WATCH: Suspect in Manitoba human smuggling case may be linked to other cases
The discovery of four people who perished in the cold trying to cross the Canada-U.S. border could put a new twist on the immigration debate in the United States.
The group, which included an infant and a teen, were found Wednesday near Emerson, Man., just metres from the Canadian side.
U.S. officials allege they were part of a larger group of Indian migrants trying to cross into the U.S. from Canada.
Border expert Kathryn Bryk Friedman, a University at Buffalo law professor, calls it a troubling sign that the country’s immigration challenges are getting worse.
Friedman says the discovery is likely a “warning shot” that more people are willing to put their lives on the line to enter the U.S., even on foot in the dead of winter.
Florida resident Steve Shand is to appear in court Monday in Minneapolis to face human smuggling charges.
“I do think it’s a warning shot,” said Friedman, who remarked about the enduring appeal life in the U.S. seems to hold for people all around the world.
Indeed, the crush of South American migrants at the U.S.-Mexico border has become a defining characteristic of American politics in recent years, most notably during the tenure of former president Donald Trump.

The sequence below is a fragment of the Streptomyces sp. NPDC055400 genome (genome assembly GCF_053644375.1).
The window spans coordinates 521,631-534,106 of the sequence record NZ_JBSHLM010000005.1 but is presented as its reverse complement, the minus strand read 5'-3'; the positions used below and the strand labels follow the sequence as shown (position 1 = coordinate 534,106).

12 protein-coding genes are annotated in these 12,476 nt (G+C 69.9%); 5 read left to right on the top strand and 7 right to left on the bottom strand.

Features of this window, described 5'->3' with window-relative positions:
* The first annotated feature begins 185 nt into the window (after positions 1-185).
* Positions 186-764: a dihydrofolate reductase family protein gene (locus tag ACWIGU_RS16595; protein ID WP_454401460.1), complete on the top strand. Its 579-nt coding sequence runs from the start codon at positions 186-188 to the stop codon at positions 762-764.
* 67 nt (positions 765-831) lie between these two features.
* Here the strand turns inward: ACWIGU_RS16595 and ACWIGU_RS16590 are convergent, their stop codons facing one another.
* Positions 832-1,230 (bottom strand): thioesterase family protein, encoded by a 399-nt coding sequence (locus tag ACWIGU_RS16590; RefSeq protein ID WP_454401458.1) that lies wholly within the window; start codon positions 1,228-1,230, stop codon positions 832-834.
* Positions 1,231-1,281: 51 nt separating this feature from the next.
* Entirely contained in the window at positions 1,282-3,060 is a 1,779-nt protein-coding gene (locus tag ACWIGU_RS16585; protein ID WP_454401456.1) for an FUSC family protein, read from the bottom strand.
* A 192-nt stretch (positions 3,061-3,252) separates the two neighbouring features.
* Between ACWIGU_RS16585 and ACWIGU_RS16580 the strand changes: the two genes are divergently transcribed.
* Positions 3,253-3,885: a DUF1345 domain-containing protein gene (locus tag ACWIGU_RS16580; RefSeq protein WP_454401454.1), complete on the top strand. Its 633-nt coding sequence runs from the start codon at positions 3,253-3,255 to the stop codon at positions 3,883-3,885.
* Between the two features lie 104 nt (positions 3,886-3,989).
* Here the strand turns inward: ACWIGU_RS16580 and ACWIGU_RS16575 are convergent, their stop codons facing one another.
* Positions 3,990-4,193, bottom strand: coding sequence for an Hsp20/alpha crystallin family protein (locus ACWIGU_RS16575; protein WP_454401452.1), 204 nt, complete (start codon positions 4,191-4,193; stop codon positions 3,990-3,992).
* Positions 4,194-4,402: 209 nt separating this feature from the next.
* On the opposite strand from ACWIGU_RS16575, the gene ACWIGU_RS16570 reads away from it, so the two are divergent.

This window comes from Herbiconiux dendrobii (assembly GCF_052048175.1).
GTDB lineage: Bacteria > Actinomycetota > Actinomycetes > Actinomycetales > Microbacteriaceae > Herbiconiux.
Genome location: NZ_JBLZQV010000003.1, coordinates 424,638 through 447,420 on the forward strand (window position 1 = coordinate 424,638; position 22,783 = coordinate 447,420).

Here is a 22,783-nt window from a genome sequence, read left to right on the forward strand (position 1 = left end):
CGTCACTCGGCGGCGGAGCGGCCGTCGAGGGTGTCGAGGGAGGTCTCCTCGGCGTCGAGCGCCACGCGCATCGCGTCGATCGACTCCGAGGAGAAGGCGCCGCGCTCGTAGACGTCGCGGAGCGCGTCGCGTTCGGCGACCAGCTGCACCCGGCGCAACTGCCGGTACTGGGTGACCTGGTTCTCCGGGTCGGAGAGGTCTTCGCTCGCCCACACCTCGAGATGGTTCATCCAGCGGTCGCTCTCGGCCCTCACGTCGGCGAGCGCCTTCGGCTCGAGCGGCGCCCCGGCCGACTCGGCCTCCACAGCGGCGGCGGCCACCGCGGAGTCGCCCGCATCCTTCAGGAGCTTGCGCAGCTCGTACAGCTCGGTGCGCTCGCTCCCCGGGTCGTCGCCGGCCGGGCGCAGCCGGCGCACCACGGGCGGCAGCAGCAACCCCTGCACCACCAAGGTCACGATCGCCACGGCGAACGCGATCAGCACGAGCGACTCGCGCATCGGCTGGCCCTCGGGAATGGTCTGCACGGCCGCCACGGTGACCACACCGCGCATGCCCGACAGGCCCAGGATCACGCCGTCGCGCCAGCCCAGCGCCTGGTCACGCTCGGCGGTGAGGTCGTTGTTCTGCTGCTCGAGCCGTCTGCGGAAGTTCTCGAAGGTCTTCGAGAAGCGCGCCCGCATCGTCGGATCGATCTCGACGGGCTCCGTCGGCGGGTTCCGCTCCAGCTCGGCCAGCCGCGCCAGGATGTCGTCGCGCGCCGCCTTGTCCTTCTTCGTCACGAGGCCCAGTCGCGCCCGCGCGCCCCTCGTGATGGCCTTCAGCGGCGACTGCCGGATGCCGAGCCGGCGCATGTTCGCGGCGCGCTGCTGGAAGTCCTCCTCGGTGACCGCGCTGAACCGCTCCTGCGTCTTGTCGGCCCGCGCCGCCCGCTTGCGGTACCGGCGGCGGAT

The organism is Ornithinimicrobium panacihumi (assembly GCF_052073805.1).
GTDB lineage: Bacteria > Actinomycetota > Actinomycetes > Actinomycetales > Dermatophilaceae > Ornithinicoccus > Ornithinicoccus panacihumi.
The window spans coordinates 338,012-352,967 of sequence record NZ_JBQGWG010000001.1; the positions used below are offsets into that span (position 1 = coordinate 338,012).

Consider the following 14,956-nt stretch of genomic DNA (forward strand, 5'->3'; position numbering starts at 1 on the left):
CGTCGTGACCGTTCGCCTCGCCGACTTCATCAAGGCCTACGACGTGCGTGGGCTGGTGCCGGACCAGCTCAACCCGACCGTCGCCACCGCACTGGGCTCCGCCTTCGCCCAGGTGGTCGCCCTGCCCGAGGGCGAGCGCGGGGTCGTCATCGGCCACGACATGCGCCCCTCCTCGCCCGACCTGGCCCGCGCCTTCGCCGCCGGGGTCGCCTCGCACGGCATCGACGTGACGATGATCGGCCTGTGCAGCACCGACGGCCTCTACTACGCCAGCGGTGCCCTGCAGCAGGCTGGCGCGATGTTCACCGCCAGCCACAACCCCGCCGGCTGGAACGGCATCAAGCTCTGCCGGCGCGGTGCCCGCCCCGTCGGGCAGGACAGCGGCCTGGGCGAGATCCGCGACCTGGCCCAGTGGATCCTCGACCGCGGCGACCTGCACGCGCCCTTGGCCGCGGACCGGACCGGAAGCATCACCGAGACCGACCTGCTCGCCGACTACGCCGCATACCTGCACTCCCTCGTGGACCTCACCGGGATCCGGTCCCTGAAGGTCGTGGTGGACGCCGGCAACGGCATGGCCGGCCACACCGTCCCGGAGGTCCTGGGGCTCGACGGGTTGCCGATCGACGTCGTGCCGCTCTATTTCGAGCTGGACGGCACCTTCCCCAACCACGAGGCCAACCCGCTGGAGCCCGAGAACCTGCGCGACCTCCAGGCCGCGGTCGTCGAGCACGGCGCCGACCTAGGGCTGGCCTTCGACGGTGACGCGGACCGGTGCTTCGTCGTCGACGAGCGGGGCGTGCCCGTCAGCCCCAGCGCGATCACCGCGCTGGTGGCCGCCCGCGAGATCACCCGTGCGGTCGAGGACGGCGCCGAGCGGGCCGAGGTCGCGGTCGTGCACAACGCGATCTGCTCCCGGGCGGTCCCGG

Nor is Canada a stranger to the problem: thousands of asylum seekers crossed the border in Quebec each year while Trump was in office, though the numbers have dropped precipitously since then.
But an organized effort to sneak groups of people into the U.S. from Canada is a new one on Friedman.
“It just demonstrates the allure still — maybe the enduring allure — of trying to get to the United States. It’s really kind of fascinating,” she said.
But a single incident isn’t likely to prompt either country to seriously rethink the way they manage and defend their shared frontier, she added.
“This sounds terrible, but I think it’s going to take more than four people dying at the border to really galvanize action on the part of Canada and the United States.”
© 2022 The Canadian Press